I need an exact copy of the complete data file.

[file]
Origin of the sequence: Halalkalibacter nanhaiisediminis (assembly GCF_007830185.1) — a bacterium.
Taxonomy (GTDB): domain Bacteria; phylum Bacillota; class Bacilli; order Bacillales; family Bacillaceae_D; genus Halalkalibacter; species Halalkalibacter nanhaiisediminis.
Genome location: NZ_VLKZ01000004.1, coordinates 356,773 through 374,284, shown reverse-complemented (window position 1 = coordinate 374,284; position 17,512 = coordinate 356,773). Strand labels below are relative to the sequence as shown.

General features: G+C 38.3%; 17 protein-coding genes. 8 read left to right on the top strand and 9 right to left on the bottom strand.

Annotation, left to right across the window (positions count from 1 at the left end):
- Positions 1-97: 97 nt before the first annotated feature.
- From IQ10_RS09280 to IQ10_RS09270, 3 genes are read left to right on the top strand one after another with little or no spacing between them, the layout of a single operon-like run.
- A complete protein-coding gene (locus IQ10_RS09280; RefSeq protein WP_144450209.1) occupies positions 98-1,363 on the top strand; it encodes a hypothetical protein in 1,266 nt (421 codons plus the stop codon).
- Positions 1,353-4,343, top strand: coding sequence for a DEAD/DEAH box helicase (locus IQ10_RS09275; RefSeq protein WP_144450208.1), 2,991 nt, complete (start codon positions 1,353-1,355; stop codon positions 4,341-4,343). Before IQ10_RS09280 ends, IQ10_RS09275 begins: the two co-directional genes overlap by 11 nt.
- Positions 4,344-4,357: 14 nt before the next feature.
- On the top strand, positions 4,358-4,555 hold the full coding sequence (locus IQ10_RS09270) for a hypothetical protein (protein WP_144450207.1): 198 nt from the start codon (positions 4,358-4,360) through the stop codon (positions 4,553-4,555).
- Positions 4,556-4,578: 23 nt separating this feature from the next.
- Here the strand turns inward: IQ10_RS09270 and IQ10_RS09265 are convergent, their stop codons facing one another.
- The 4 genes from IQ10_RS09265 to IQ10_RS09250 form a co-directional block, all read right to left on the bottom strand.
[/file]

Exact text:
Origin of the sequence: Halalkalibacter nanhaiisediminis (assembly GCF_007830185.1) — a bacterium.
Taxonomy (GTDB): domain Bacteria; phylum Bacillota; class Bacilli; order Bacillales; family Bacillaceae_D; genus Halalkalibacter; species Halalkalibacter nanhaiisediminis.
Genome location: NZ_VLKZ01000004.1, coordinates 356,773 through 374,284, shown reverse-complemented (window position 1 = coordinate 374,284; position 17,512 = coordinate 356,773). Strand labels below are relative to the sequence as shown.

General features: G+C 38.3%; 17 protein-coding genes. 8 read left to right on the top strand and 9 right to left on the bottom strand.

Annotation, left to right across the window (positions count from 1 at the left end):
- Positions 1-97: 97 nt before the first annotated feature.
- From IQ10_RS09280 to IQ10_RS09270, 3 genes are read left to right on the top strand one after another with little or no spacing between them, the layout of a single operon-like run.
- A complete protein-coding gene (locus IQ10_RS09280; RefSeq protein WP_144450209.1) occupies positions 98-1,363 on the top strand; it encodes a hypothetical protein in 1,266 nt (421 codons plus the stop codon).
- Positions 1,353-4,343, top strand: coding sequence for a DEAD/DEAH box helicase (locus IQ10_RS09275; RefSeq protein WP_144450208.1), 2,991 nt, complete (start codon positions 1,353-1,355; stop codon positions 4,341-4,343). Before IQ10_RS09280 ends, IQ10_RS09275 begins: the two co-directional genes overlap by 11 nt.
- Positions 4,344-4,357: 14 nt before the next feature.
- On the top strand, positions 4,358-4,555 hold the full coding sequence (locus IQ10_RS09270) for a hypothetical protein (protein WP_144450207.1): 198 nt from the start codon (positions 4,358-4,360) through the stop codon (positions 4,553-4,555).
- Positions 4,556-4,578: 23 nt separating this feature from the next.
- Here the strand turns inward: IQ10_RS09270 and IQ10_RS09265 are convergent, their stop codons facing one another.
- The 4 genes from IQ10_RS09265 to IQ10_RS09250 form a co-directional block, all read right to left on the bottom strand.